Sept. 30. Firando. 1112. Richard Cocks to the East India Company. Refers to his last letters (see ante, Nos. 930, 963). Arrival of the whole fleet of nine ships, English and Dutch, from the Manillas, 29th June last ; very few of the men died ; they took and pillaged five junks, the Dutch using much cruelty in killing many Chinas after they had rendered themselves. Abuses of the Dutch in the Manillas ; had it not been prevented by some, they had gone together by the ears to the endangering or loss of the whole fleet. The same fleet proceeds again this year, by order of the Council of Defence, from Jacatra, on the like voyage ; the Hollanders admiral this year as the English were the last. The Peppercorn arrived from Jacatra 20th November with five chests of money and cloth, &c. The money came in good time to take them out of debt, for the lead is not yet sold. The captain of the Holland house made a voyage with Cocks to Nangasaki. Conrok Dono, governor, their enemy, who takes the Spaniards' and Portugals' parts, is the Emperor's factor for buying all matters. Two great Holland ships arrived this year from the Moluccas laden with provisions for their fleet, and some few cloves, and are to lade rice and other provision from hence for the Moluccas. The Swan, going to Jacatra, will convey this letter. The Emperor given to understand that both the English and Hollanders are pirates and thieves, and live upon nothing but the spoil of the Chinas and others ; this is the utter overthrow of their trade in Japan, no one daring to come hither for fear of us, as the King of Firando tells us ; he is newly returned from the Emperor's court, where he has married the Emperor's kinswoman, which has brought him into great credit ; and he is the only stay now we have in Japan, and by his order the Holland Capt. Leonard Campes and Cocks are appointed to go to Yedo with presents for the Emperor and his Council to procure redress if they may, and prevent their enemy's proceedings, for the Emperor has sent orders that they shall carry out no Japons to man their shipping, or any ordnance, gunpowder, shot, or other warlike munition, and it was reported neither rice, bread, wine, nor flesh ; but that is not yet done. If no redress can be got for these matters, "it is no abiding for us in Japan." Are staying till the coming of Conrok Dono to make an end of the prize which was taken last year ; and if they prove these two friars to be padres (as they call them), then all is on our side ; if not, all is lost. They have confessed in his hearing to the Hollanders, and yet deny it before the Japans ; and the justice will not take our witness in our own behalf, although all the fleet would take their corporal oaths for it, and we have the friars own letters to witness against them. Six Portugal galliots have arrived this year at Nangasaki from Amacon (Macao ?), and have brought store of silk and silk stuff, which has made the price fall ; the prices. The Hollanders much abused the English at the Manillas, Wm. Johnson, vice-admiral, the chief occasion, so that they had like to have gone together by the ears in the Manillas, to the total destruction of both fleets, the enemy being so near. Capt. Robt. Adames now appointed vice-admiral, much against his will, fearing, now the Hollander is admiral, they will do worse than last year. Sends copy of a letter from Wm. Nicolls from the Moluccas, relating the proceedings of the Hollanders there ; "truly their proceedings everywhere are almost intolerable, and they are generally hated throughout all the Indies, and we much the worse thought of now we are joined with them." The fleet of defence might, with little danger, take and sack Amacon, in China, which is inhabited by Portugals, for the King of China has not allowed them to fortify the town, and three quarters of the inhabitants are Chinas. If that town were taken, all the Portugals' trade in these parts of the world would be quite spoiled, both for Manillas, Malacca, Goa, and elsewhere, and the King of China would gladly be rid of their neighbourhood. This year three Kings of China have died, the father and two sons, the wives of the two brethren procuring the poisoning of them both, so that now a young man of 14 or 15, son of one of the deceased brothers, is King, which is a stay to their (the English) proceedings to get trade into China, as new petition must now be made ; and their joining with the Dutch to take China junks is ill thought of ; but the barbarousness of the Hollanders at Manillas last year as much. Commodities which the Hollanders have in Japan, but, as yet, little sales made. Fall in the price of pepper. All merchandise in Japan begins to rise ; prices of iron and copper. The change of our good usage is so altered of late that it maketh us amazed. Notwithstanding the privileges which they and the Hollanders have from the Emperors of Japan, that the Japons shall not execute any justice upon our people, yet this year, in the absence of the King, the justice cut off the heads of two Hollanders for being drunk and brabbling with the Japons, and their bodies were left in the fields to be eaten by crows and dogs, if some Englishmen had not buried them. The Japons call in the English (sailors) as they walk through the streets, give them wine and w****s, and then strip them of all they have ; many are kept prisoners for forged debts, which have to be paid out of their wages, "so that the trouble I have with them here is much, nor can their commanders curb them." Mutinies on board the Bull and Moon ; the sailors will have a sixteenth part of all prize goods, or else the ships may lie still in Japan. These generals say that the president at Jacatra promised them it should be so, and that each should have two or three months' pay delivered them here, though Joseph Cockram, cape merchant of the fleet, has no commission to do so. "God grant that in the end, when they have all they desire, if they do not fall off and overthrow the voyage, for I have heard some say that the worshipful Company, our employers, could give out no commission to war against either Spaniard or Portugal, nor no others, and that our ships came out of England upon merchant voyages, and not to be set out for men-of-war and kept against their will as slaves." Casting away of the Unicorn on the coast of China, but all men saved, with a chest of money, wherewith they bought two barks to take them to Jacatra, one of which went to Amacon of their own accord. Christopher Bogan, the purser from the Unicorn, now come hither, merchant in the Peppercorn. Furbusher, the carpenter, with his wife and family in one bark, sent for Malacca, and so for Goa, to build shipping [for the Portugals is written in the margin] ; some others sent that way, and some for the Manillas, and the rest kept prisoners at Amacon. The English Hope is either cast away, or else the company have revolted and run away with the ship and killed the master, or else carried him away perforce ; Thornton and the surgeon suspected. Thornton's brother a pirate, and entertained by the Duke of Florence, so it is thought they will direct their course thither with the ship ; "this is the opinion of the chief in our fleet." Osterwick going with Cocks to Yedo, for one is not to go alone to the Emperor ; only Eaton left to stay in the factory during their absence, and Rich. Hudson, a "young youth ;" the rest sent with the fleet, according to the President's desire at Bantam, as we must put an English merchant into each Dutch ship to look to the prize goods taken, as the Hollanders do the like in the English ships. Would make known the pride of some or most of the sea commanders, especially in these ships of defence, who take too much upon themselves, and domineer over all the merchants, who are thrust back, and sometimes in danger of their lives, for telling the truth and looking out for the Company's benefit. Joseph Cockiam himself not free, although ordained Cape merchant of the English fleet. The English and Dutch mariners fall out ashore ; one of each nation executed for murder. Repairs to he ships. Sends account of prize goods taken. Richard Short, the witness against the two Jesuits touching the prize frigate, run away to Nangasaki to the Spaniards and Portugals. [Nine pages. O.C., Vol. VIIL, No. 995.]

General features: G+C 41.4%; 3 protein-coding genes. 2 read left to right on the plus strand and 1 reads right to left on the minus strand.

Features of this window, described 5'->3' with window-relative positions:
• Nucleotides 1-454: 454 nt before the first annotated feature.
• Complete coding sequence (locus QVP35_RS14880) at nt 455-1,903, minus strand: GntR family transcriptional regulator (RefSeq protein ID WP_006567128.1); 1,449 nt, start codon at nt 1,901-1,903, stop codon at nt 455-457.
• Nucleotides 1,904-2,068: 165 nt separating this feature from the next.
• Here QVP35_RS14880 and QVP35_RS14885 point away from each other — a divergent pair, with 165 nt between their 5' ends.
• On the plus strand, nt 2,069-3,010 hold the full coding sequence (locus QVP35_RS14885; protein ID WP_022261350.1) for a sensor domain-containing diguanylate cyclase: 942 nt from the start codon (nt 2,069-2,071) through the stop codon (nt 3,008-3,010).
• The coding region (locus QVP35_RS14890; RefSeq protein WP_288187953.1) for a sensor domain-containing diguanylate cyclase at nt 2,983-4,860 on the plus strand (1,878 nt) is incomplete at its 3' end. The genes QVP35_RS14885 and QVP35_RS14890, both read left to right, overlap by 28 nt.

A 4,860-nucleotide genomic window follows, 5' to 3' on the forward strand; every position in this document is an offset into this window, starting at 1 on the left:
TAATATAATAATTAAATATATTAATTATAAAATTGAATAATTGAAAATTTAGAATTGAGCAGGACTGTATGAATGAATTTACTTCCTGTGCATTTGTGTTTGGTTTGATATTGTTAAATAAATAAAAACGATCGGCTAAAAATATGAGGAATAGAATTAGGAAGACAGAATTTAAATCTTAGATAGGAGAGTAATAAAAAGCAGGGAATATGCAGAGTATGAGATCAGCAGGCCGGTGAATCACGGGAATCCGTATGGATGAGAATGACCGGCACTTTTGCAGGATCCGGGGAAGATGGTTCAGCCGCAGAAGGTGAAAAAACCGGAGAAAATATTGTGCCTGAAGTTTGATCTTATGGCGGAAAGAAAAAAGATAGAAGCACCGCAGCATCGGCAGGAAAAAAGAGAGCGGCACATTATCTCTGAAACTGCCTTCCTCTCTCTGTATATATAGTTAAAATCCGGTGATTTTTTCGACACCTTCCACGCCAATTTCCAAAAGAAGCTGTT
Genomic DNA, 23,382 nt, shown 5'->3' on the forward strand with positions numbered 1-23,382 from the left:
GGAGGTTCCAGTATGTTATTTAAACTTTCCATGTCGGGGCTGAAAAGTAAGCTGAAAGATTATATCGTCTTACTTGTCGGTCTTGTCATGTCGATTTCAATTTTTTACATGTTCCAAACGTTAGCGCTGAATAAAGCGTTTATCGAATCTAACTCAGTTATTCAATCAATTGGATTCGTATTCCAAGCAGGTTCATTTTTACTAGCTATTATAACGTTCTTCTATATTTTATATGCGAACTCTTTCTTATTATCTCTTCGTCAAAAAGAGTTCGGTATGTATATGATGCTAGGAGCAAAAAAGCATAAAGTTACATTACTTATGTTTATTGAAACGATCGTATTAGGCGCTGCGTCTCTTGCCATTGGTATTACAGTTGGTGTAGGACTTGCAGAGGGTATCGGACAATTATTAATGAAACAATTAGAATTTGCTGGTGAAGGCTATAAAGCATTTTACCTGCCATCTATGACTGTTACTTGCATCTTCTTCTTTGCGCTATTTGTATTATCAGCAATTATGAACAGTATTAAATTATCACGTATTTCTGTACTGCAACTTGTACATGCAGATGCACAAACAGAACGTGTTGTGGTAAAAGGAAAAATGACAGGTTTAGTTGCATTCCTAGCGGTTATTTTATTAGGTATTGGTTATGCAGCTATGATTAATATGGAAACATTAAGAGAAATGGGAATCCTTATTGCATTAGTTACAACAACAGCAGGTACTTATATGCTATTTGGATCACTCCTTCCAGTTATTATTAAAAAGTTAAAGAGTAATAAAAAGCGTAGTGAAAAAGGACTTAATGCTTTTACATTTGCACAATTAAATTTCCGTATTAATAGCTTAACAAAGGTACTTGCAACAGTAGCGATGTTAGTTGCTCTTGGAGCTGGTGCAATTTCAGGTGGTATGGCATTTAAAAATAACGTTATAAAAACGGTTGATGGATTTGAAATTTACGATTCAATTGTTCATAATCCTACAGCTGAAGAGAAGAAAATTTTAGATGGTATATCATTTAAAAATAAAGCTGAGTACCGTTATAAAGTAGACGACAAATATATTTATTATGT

1621, Sept., to 1621-2, Feb. 1113. Account of garrison charges of the Castle Revenge, Pooloway, for the months of September, October, November, and December 1621, and January and February 1621-2, of which the English bear the third part. [Seven pages. O.C., Vol. VIII., No. 996.]